To understand how ISRIB might be improving brain function, the researchers studied the activity and anatomy of cells in the hippocampus, a brain region with a key role in learning and memory, just one day after giving animals a single dose of ISRIB. They found that common signatures of neuronal aging disappeared literally overnight: neurons’ electrical activity became more sprightly and responsive to stimulation, and cells showed more robust connectivity with cells around them while also showing an ability to form stable connections with one another usually only seen in younger mice.

    The researchers are continuing to study exactly how the ISR disrupts cognition in aging and other conditions and to understand how long ISRIB’s cognitive benefits may last. Among other puzzles raised by the new findings is the discovery that ISRIB also alters the function of the immune system’s T cells, which also are prone to age-related dysfunction. The findings suggest another path by which the drug could be improving cognition in aged animals, and could have implications for diseases from Alzheimer’s to diabetes that have been linked to heightened inflammation caused by an aging immune system.

    “This was very exciting to me because we know that aging has a profound and persistent effect on T cells and that these changes can affect brain function in the hippocampus,” said Rosi. “At the moment, this is just an interesting observation, but it gives us a very exciting set of biological puzzles to solve.”

    Success shows the ‘serendipity’ of basic research

    Rosi and Walter were introduced by neuroscientist Regis Kelly, PhD, executive director of the University of California’s QB3 biotech innovation hub, following Walter’s 2013 study showing that the drug seemed to instantly enhance cognitive abilities in healthy mice. To Rosi, the results from that study implied some walled-off cognitive potential in the brain that the molecule was somehow unlocking, and she wondered if this extra cognitive boost might benefit patients with neurological damage from traumatic brain injury.

    The labs joined forces to study the question in mice, and were astounded by what they found. ISRIB didn’t just make up for some of the cognitive deficits in mice with traumatic brain injury—it erased them. “This had never been seen before,” Rosi said. “The mantra in the field was that brain damage is permanent—irreversible. How could a single treatment with a small molecule make them disappear overnight?”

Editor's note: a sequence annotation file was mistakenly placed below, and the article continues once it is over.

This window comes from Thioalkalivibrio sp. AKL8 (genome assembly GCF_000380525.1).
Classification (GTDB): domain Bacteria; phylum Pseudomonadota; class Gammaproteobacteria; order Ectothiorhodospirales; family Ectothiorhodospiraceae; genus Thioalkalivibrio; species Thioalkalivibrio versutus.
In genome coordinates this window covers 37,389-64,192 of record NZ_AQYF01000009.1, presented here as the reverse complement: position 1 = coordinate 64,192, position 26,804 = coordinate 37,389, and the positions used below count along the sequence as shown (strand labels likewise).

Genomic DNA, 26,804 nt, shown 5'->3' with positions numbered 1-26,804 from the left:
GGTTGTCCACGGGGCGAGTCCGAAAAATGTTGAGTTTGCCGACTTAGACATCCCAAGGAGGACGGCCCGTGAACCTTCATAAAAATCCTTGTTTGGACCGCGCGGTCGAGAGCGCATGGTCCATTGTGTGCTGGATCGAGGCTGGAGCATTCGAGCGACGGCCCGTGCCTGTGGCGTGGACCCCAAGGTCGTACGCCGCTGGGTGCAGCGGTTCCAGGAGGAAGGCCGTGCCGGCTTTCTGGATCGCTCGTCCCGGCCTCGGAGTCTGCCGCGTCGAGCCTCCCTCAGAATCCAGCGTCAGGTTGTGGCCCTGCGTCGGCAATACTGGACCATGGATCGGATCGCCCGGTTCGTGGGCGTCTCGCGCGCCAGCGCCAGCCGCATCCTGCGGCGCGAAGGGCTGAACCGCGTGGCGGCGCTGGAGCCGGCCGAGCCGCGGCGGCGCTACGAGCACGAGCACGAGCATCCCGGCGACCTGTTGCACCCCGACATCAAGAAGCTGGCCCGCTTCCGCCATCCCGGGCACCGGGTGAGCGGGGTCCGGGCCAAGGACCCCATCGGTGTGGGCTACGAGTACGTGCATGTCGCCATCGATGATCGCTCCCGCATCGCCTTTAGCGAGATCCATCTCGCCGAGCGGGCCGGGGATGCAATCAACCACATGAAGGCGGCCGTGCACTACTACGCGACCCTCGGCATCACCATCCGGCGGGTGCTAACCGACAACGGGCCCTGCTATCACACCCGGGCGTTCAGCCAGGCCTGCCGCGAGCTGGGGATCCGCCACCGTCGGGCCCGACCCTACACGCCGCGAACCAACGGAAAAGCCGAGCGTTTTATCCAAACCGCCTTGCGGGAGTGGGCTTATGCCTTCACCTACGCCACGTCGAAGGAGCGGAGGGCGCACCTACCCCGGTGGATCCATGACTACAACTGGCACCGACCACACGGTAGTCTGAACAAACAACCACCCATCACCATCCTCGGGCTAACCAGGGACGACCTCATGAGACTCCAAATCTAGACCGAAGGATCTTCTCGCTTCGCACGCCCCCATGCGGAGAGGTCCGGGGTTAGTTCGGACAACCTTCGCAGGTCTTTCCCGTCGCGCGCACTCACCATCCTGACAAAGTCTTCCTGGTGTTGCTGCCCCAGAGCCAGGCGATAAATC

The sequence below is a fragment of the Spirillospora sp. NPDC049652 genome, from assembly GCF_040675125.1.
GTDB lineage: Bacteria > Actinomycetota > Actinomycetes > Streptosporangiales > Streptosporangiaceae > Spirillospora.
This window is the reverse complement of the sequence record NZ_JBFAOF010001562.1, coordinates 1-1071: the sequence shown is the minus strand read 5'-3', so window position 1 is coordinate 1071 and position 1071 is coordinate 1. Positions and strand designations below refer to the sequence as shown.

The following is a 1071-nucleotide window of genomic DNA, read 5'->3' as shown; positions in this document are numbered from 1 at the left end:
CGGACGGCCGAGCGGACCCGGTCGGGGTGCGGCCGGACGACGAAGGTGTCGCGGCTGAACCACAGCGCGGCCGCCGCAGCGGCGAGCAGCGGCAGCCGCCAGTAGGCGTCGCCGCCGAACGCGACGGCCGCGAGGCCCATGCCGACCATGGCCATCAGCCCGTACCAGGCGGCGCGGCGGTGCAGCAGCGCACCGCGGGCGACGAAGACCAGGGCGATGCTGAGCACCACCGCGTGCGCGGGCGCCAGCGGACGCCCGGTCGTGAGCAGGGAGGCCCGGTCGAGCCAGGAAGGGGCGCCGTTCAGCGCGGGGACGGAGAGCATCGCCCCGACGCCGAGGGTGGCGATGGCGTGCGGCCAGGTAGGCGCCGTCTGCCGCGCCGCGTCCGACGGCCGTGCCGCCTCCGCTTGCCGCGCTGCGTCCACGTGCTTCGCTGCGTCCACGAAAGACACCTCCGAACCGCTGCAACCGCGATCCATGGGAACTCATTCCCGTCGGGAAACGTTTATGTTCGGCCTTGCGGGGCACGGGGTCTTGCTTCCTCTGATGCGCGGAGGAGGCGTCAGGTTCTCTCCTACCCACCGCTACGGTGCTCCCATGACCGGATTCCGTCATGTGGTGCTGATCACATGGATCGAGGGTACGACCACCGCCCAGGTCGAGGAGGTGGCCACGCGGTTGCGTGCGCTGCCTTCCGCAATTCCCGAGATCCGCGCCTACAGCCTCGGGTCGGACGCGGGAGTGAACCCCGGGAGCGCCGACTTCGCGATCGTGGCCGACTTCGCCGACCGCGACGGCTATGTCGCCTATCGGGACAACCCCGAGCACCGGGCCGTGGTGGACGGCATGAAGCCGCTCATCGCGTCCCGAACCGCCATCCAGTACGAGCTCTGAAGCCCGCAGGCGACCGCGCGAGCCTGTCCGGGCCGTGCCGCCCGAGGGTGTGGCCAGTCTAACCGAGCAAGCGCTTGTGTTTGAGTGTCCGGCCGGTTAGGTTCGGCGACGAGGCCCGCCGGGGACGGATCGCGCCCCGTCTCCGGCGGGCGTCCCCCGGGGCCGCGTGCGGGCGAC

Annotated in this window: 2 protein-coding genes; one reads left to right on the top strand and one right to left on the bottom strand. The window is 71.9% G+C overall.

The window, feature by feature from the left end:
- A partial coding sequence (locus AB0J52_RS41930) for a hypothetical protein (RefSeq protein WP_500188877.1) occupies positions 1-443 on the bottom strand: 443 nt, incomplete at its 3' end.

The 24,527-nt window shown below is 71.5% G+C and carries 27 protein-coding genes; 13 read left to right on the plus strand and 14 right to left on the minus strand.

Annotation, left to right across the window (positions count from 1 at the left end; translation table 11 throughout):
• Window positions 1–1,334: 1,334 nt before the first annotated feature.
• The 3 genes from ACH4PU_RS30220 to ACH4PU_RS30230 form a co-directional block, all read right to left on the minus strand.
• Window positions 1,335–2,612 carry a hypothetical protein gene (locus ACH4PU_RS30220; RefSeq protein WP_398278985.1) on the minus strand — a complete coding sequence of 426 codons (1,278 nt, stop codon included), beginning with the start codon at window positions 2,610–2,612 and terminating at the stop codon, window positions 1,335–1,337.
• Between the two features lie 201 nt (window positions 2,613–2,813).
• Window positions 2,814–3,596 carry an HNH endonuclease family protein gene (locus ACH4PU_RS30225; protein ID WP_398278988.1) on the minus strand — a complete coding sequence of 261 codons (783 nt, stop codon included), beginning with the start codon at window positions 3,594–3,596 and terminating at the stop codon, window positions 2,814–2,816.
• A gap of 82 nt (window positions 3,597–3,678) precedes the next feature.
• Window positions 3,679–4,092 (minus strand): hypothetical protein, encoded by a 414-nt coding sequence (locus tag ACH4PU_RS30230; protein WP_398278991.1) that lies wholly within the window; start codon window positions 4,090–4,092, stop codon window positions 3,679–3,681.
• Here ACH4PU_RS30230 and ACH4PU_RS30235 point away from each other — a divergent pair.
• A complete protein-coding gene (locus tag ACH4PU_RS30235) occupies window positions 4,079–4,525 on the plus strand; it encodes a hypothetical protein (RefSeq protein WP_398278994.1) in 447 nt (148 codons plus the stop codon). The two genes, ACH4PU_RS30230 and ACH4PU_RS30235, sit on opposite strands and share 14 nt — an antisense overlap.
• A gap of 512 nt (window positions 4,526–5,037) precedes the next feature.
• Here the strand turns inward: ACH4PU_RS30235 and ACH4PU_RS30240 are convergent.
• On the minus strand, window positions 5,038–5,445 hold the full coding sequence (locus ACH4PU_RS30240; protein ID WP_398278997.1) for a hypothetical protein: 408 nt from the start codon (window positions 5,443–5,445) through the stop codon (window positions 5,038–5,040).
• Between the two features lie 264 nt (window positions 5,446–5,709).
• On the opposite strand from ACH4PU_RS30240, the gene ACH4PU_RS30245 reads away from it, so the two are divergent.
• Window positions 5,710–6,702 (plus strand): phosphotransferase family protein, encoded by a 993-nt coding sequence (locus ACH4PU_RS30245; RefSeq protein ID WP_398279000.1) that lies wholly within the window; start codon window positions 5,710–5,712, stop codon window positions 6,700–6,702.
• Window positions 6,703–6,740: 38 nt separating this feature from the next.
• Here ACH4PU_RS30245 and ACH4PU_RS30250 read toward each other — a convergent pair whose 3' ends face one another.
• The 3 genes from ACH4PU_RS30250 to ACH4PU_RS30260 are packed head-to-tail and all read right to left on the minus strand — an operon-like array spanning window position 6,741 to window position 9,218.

Further studies demonstrated that neurons throughout the brains of animals with traumatic brain injury are thoroughly jammed up by the ISR. Using ISRIB to release those brakes lets brain cells immediately get back to their normal business. More recently, studies in animals with very mild repetitive brain injury—akin to pro athletes who experience many mild concussions over many years—showed that ISRIB could reverse increased risk-taking behavior associated with damage to self-control circuits in the frontal cortex.

    “It’s not often that you find a drug candidate that shows so much potential and promise,” Walter says, calling it “just amazing”.

    No side effects

    One might think that interfering with the ISR, a critical cellular safety mechanism, would be sure to have serious side effects, but so far in all their studies, the researchers have observed none. This is likely due to two factors. First, it takes just a few doses of ISRIB to reset unhealthy, chronic ISR activation back to a healthier state. Second, ISRIB has virtually no effect when applied to cells actively employing the ISR in its most powerful form—against an aggressive viral infection, for example.

    ISRIB has been licensed by Calico, a South San Francisco, Calif. company exploring the biology of aging, and the idea of targeting the ISR to treat disease has been picked up by many other pharmaceutical companies, Walter says.

    “It almost seems too good to be true, but with ISRIB we seem to have hit a sweet spot for manipulating the ISR with an ideal therapeutic window,” Walter said.

    Get more links to background studies from original article from UCSF News.
     

    CLICK HERE to read the original article
     

    Pictured is a high-fidelity map of physician-scientist Nico Dosenbach’s brain while his dominant arm was in a cast for two weeks. The red and yellow areas of the MRI image represent previously undetected brain pulses. Dosenbach and colleagues at Washington University School of Medicine in St. Louis found that disuse of an arm causes the affected brain region to disconnect from the rest of the brain’s motor system within two days. However, spontaneous pulses maintain activity in the disused circuits until the region becomes active again when mobility is regained.

     

    Previously undetected brain pulses may help circuits survive disuse, injury